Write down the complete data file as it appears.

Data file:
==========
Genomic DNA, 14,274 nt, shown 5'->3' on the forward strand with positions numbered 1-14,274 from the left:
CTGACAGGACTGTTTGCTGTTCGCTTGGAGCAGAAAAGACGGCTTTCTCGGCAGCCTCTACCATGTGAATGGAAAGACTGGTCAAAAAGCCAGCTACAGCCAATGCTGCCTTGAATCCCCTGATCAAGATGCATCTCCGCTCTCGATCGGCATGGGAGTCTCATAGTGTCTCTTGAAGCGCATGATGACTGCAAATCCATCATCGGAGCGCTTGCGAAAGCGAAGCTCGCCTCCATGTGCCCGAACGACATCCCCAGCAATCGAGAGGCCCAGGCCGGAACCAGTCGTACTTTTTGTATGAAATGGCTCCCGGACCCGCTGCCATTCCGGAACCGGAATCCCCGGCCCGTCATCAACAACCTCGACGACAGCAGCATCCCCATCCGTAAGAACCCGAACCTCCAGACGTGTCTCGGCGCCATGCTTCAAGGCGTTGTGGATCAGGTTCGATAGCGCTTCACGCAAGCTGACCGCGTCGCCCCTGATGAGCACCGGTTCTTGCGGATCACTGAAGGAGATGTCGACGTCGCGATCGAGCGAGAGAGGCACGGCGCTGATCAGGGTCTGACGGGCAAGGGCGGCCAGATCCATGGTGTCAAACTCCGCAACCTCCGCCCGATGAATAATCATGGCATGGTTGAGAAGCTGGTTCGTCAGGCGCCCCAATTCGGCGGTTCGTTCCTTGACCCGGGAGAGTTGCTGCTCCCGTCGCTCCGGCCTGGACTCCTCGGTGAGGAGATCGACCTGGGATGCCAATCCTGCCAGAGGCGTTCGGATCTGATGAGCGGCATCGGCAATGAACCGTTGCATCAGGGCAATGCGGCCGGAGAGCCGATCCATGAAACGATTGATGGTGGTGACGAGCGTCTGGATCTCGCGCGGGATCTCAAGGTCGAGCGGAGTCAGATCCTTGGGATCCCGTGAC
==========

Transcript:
Genomic DNA, 14,274 nt, shown 5'->3' on the forward strand with positions numbered 1-14,274 from the left:
CTGACAGGACTGTTTGCTGTTCGCTTGGAGCAGAAAAGACGGCTTTCTCGGCAGCCTCTACCATGTGAATGGAAAGACTGGTCAAAAAGCCAGCTACAGCCAATGCTGCCTTGAATCCCCTGATCAAGATGCATCTCCGCTCTCGATCGGCATGGGAGTCTCATAGTGTCTCTTGAAGCGCATGATGACTGCAAATCCATCATCGGAGCGCTTGCGAAAGCGAAGCTCGCCTCCATGTGCCCGAACGACATCCCCAGCAATCGAGAGGCCCAGGCCGGAACCAGTCGTACTTTTTGTATGAAATGGCTCCCGGACCCGCTGCCATTCCGGAACCGGAATCCCCGGCCCGTCATCAACAACCTCGACGACAGCAGCATCCCCATCCGTAAGAACCCGAACCTCCAGACGTGTCTCGGCGCCATGCTTCAAGGCGTTGTGGATCAGGTTCGATAGCGCTTCACGCAAGCTGACCGCGTCGCCCCTGATGAGCACCGGTTCTTGCGGATCACTGAAGGAGATGTCGACGTCGCGATCGAGCGAGAGAGGCACGGCGCTGATCAGGGTCTGACGGGCAAGGGCGGCCAGATCCATGGTGTCAAACTCCGCAACCTCCGCCCGATGAATAATCATGGCATGGTTGAGAAGCTGGTTCGTCAGGCGCCCCAATTCGGCGGTTCGTTCCTTGACCCGGGAGAGTTGCTGCTCCCGTCGCTCCGGCCTGGACTCCTCGGTGAGGAGATCGACCTGGGATGCCAATCCTGCCAGAGGCGTTCGGATCTGATGAGCGGCATCGGCAATGAACCGTTGCATCAGGGCAATGCGGCCGGAGAGCCGATCCATGAAACGATTGATGGTGGTGACGAGCGTCTGGATCTCGCGCGGGATCTCAAGGTCGAGCGGAGTCAGATCCTTGGGATCCCGTGAC